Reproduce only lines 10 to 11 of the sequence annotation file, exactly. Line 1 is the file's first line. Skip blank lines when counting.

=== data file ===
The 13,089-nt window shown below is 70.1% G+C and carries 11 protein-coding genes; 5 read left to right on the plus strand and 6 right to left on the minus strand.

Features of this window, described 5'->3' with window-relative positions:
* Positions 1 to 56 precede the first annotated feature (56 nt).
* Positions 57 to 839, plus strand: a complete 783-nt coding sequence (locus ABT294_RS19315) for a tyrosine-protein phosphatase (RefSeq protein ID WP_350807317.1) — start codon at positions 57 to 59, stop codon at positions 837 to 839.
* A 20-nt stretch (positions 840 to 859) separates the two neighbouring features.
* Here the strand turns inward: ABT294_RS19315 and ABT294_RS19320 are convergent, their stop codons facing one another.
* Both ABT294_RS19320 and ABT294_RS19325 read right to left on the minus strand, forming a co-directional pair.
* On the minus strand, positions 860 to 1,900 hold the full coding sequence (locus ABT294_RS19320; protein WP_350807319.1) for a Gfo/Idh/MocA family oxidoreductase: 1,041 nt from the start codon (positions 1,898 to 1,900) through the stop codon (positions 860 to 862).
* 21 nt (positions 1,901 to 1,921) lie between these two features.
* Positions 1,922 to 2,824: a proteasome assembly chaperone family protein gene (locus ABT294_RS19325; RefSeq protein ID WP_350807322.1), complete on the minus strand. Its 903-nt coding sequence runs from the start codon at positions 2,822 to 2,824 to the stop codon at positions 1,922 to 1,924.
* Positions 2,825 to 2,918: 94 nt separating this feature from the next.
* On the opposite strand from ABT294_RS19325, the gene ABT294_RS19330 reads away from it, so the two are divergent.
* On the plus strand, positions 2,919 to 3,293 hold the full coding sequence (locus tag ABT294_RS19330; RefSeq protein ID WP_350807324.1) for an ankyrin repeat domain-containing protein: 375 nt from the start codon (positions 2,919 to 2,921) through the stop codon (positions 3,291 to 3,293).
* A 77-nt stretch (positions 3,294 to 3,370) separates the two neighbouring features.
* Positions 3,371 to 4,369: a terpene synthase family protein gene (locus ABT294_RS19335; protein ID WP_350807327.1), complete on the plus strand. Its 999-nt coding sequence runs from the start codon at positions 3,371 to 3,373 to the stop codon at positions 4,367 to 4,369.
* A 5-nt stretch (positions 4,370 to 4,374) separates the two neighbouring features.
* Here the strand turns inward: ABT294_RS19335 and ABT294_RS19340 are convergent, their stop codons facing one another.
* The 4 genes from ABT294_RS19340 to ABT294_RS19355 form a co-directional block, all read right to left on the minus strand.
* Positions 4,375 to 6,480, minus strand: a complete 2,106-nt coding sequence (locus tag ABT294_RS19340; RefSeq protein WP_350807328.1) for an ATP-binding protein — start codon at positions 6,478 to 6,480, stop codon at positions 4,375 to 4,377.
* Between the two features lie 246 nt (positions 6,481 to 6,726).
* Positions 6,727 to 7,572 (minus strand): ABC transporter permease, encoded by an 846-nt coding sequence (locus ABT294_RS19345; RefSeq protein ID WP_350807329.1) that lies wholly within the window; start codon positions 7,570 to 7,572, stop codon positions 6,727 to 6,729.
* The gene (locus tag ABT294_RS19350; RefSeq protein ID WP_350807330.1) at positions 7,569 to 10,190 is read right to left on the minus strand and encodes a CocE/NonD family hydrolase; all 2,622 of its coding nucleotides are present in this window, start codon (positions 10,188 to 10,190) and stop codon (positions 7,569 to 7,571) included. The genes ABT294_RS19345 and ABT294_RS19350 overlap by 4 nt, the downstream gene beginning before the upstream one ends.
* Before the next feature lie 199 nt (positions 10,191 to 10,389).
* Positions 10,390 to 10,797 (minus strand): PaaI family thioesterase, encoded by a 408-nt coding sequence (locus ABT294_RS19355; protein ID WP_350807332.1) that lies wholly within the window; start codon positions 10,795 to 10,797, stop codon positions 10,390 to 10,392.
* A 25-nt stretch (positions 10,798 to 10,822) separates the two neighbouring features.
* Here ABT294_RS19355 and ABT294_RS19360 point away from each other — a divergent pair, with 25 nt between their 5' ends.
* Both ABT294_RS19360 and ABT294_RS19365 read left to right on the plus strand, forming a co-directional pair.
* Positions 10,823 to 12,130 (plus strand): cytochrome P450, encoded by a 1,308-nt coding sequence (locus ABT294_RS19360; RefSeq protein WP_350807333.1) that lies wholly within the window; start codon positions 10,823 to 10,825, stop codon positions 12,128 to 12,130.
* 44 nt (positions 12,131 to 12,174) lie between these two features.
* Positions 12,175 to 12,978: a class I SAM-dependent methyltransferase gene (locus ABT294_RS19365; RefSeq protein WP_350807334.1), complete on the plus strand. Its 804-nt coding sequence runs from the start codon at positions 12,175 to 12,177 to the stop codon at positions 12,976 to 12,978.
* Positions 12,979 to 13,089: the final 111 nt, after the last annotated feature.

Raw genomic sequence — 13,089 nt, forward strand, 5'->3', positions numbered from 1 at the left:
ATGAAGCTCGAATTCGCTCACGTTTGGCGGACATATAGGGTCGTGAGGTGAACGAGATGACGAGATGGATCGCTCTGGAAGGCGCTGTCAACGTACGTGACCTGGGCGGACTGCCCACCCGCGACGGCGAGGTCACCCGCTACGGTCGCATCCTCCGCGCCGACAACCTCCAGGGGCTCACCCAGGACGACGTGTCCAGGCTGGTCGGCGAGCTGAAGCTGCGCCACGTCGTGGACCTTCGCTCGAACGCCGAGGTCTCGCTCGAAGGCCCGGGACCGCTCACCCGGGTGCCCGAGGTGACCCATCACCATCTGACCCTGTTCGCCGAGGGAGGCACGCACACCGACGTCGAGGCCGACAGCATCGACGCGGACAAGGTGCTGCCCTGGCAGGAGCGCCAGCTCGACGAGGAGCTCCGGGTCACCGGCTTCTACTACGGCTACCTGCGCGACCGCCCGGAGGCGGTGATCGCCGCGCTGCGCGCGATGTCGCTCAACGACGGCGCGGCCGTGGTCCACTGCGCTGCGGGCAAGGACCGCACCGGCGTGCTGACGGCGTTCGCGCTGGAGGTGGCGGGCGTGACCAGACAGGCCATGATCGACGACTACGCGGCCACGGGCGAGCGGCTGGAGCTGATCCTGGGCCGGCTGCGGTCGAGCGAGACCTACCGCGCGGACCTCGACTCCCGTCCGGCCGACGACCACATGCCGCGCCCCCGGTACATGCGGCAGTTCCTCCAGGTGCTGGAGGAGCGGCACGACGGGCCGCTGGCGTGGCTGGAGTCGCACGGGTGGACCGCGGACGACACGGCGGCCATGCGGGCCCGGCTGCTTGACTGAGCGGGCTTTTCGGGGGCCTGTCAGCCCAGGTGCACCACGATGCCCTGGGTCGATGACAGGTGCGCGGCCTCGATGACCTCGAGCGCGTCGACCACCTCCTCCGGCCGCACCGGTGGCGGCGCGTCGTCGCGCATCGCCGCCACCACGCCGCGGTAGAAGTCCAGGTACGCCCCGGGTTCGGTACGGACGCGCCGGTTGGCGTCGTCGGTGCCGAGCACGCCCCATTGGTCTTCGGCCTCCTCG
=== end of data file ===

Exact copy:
* Positions 1,922 to 2,824: a proteasome assembly chaperone family protein gene (locus ABT294_RS19325; RefSeq protein ID WP_350807322.1), complete on the minus strand. Its 903-nt coding sequence runs from the start codon at positions 2,822 to 2,824 to the stop codon at positions 1,922 to 1,924.
* Positions 2,825 to 2,918: 94 nt separating this feature from the next.